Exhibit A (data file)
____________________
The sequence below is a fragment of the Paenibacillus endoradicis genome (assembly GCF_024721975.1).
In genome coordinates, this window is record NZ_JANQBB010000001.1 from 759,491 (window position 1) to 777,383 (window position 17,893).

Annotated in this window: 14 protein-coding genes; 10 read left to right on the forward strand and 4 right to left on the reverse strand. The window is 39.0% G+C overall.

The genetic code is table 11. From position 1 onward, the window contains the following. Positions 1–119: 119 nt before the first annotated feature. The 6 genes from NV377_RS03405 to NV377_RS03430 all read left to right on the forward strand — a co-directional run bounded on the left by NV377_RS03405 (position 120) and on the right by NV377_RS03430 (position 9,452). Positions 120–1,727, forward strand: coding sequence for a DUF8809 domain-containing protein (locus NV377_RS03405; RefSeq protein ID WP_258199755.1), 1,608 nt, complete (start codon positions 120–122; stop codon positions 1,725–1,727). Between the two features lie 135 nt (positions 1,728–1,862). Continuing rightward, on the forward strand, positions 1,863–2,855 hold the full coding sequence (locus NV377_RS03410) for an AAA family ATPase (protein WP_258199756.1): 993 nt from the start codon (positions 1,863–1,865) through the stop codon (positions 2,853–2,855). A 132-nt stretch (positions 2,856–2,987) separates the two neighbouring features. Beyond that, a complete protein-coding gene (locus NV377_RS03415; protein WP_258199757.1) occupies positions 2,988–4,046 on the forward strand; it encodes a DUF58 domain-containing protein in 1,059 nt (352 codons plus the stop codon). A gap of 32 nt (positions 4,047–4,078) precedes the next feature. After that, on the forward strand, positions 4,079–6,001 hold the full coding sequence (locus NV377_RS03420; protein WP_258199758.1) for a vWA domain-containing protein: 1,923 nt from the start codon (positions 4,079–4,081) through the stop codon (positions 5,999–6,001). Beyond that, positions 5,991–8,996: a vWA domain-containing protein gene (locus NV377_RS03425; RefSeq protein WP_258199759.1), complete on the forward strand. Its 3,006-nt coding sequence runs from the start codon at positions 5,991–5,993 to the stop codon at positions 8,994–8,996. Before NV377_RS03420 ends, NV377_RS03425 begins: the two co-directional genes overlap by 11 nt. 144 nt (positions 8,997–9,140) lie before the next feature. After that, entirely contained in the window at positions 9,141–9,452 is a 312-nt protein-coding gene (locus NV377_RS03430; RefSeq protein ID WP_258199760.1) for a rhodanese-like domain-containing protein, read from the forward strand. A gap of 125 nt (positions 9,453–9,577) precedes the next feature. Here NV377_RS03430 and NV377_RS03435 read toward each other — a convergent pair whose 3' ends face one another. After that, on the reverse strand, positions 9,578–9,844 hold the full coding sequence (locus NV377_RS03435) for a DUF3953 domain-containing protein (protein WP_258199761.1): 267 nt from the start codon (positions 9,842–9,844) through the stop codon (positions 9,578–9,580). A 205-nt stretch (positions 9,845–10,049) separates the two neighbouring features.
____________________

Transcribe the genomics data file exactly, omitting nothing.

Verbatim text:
The sequence below is a fragment of the Paenibacillus endoradicis genome (assembly GCF_024721975.1).
In genome coordinates, this window is record NZ_JANQBB010000001.1 from 759,491 (window position 1) to 777,383 (window position 17,893).

Annotated in this window: 14 protein-coding genes; 10 read left to right on the forward strand and 4 right to left on the reverse strand. The window is 39.0% G+C overall.

The genetic code is table 11. From position 1 onward, the window contains the following. Positions 1–119: 119 nt before the first annotated feature. The 6 genes from NV377_RS03405 to NV377_RS03430 all read left to right on the forward strand — a co-directional run bounded on the left by NV377_RS03405 (position 120) and on the right by NV377_RS03430 (position 9,452). Positions 120–1,727, forward strand: coding sequence for a DUF8809 domain-containing protein (locus NV377_RS03405; RefSeq protein ID WP_258199755.1), 1,608 nt, complete (start codon positions 120–122; stop codon positions 1,725–1,727). Between the two features lie 135 nt (positions 1,728–1,862). Continuing rightward, on the forward strand, positions 1,863–2,855 hold the full coding sequence (locus NV377_RS03410) for an AAA family ATPase (protein WP_258199756.1): 993 nt from the start codon (positions 1,863–1,865) through the stop codon (positions 2,853–2,855). A 132-nt stretch (positions 2,856–2,987) separates the two neighbouring features. Beyond that, a complete protein-coding gene (locus NV377_RS03415; protein WP_258199757.1) occupies positions 2,988–4,046 on the forward strand; it encodes a DUF58 domain-containing protein in 1,059 nt (352 codons plus the stop codon). A gap of 32 nt (positions 4,047–4,078) precedes the next feature. After that, on the forward strand, positions 4,079–6,001 hold the full coding sequence (locus NV377_RS03420; protein WP_258199758.1) for a vWA domain-containing protein: 1,923 nt from the start codon (positions 4,079–4,081) through the stop codon (positions 5,999–6,001). Beyond that, positions 5,991–8,996: a vWA domain-containing protein gene (locus NV377_RS03425; RefSeq protein WP_258199759.1), complete on the forward strand. Its 3,006-nt coding sequence runs from the start codon at positions 5,991–5,993 to the stop codon at positions 8,994–8,996. Before NV377_RS03420 ends, NV377_RS03425 begins: the two co-directional genes overlap by 11 nt. 144 nt (positions 8,997–9,140) lie before the next feature. After that, entirely contained in the window at positions 9,141–9,452 is a 312-nt protein-coding gene (locus NV377_RS03430; RefSeq protein ID WP_258199760.1) for a rhodanese-like domain-containing protein, read from the forward strand. A gap of 125 nt (positions 9,453–9,577) precedes the next feature. Here NV377_RS03430 and NV377_RS03435 read toward each other — a convergent pair whose 3' ends face one another. After that, on the reverse strand, positions 9,578–9,844 hold the full coding sequence (locus NV377_RS03435) for a DUF3953 domain-containing protein (protein WP_258199761.1): 267 nt from the start codon (positions 9,842–9,844) through the stop codon (positions 9,578–9,580). A 205-nt stretch (positions 9,845–10,049) separates the two neighbouring features.